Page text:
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The basic mechanics of using Dreamweaver behaviors are simplealthough, as usual, the more you know about what's happening behind the scenes when you apply that Swap Image or other behavior, the better off you'll be.
Because it is a scripting language, you do not need a special program with which to write the script. Scripting languages can and are written as text files. The browser reads the script and executes the functions it finds there.
That event (clicking) triggers an action such as a new window opening, a sound playing, or a picture changing.
The browser is on the alert, constantly watching for events. When the browser detects an event, it looks to see if there's an event handler that contains a series of instructions for handling that event. Those instructions are the action (a window popping open , a sound playing, and so forth.)
An action is made up of one or more scripting statements that are do statements, imperatives that commanddo this, do that, then do the other thing! When an action might get performed more than once on a page, it's more efficient to combine all of those imperative statements into a single unit called a function. A function is a recipe for action. When there are functions involved, the event handler doesn't have to say, "Do this; do that; do the other thing." The event handler can simply say, "Go find this function and perform the actions it specifies."
The central headquarters for working with behaviors is the Behaviors panel (Window > Behaviors). In previous versions of Dreamweaver, it was its own panel, but new to Dreamweaver MX 2004, it's an integrated part of the Tag Inspector (see Figure 13.1)because, of course, the panel displays only behaviors that are attached to the current selection.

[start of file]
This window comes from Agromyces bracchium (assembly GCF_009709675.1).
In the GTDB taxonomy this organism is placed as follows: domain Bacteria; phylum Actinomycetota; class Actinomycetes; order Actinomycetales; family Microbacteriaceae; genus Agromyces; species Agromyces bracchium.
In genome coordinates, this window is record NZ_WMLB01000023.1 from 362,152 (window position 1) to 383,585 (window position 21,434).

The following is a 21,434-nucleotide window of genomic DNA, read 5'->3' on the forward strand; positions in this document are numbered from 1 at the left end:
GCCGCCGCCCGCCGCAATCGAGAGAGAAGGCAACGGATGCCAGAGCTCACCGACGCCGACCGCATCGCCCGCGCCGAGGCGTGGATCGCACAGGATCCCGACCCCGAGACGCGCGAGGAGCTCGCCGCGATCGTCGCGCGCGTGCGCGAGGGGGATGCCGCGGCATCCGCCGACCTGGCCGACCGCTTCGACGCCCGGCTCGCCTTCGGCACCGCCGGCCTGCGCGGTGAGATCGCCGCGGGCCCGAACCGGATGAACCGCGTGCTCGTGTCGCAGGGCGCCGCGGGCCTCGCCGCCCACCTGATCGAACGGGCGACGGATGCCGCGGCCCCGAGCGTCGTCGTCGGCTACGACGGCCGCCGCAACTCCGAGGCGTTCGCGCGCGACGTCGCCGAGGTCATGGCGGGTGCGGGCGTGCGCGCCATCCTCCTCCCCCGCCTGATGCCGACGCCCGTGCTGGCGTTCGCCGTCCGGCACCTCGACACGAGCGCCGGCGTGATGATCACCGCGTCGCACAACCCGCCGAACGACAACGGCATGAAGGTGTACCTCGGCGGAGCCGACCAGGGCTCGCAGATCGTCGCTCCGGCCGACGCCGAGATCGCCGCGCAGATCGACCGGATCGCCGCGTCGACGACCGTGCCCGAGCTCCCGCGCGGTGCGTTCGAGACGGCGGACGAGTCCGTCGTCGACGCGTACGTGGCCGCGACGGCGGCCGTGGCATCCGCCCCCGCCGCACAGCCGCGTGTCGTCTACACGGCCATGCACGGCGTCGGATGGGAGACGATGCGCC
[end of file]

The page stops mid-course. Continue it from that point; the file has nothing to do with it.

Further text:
To attach a behavior to any page element, you must first select an element that can have behaviors attached to it. This includes links (text or image), images, form elements, and the body of the page itself.
Images and linksthe img and a tags, to be specificrespond to being clicked on or rolled over, so attach a behavior to this kind of object when you want the user to be able to trigger it with a mouse-click or by a movement of the mouse. Image rollovers and status bar changes are popular behaviors for these objects.
Form elements, such as input , select , and submit tags, can respond to being clicked on or to having data entered into them. Attach a behavior to this kind of object when you want it to be triggered by the user entering text in a text field, choosing from a drop-down menu, pressing a Submit button, and so on. The Form Validation behavior can be attached to a Submit button so that it executes when the form is submitted.
The page itself, represented by the body tag, can respond to being loaded or unloaded, to the window being resized, and to other page-related or window- related events. Attach a behavior to the body when you want it to execute automatically as the page loads or unloads. Preloading images, checking for plug-ins, and checking browser versions are generally actions that occur when the page loads.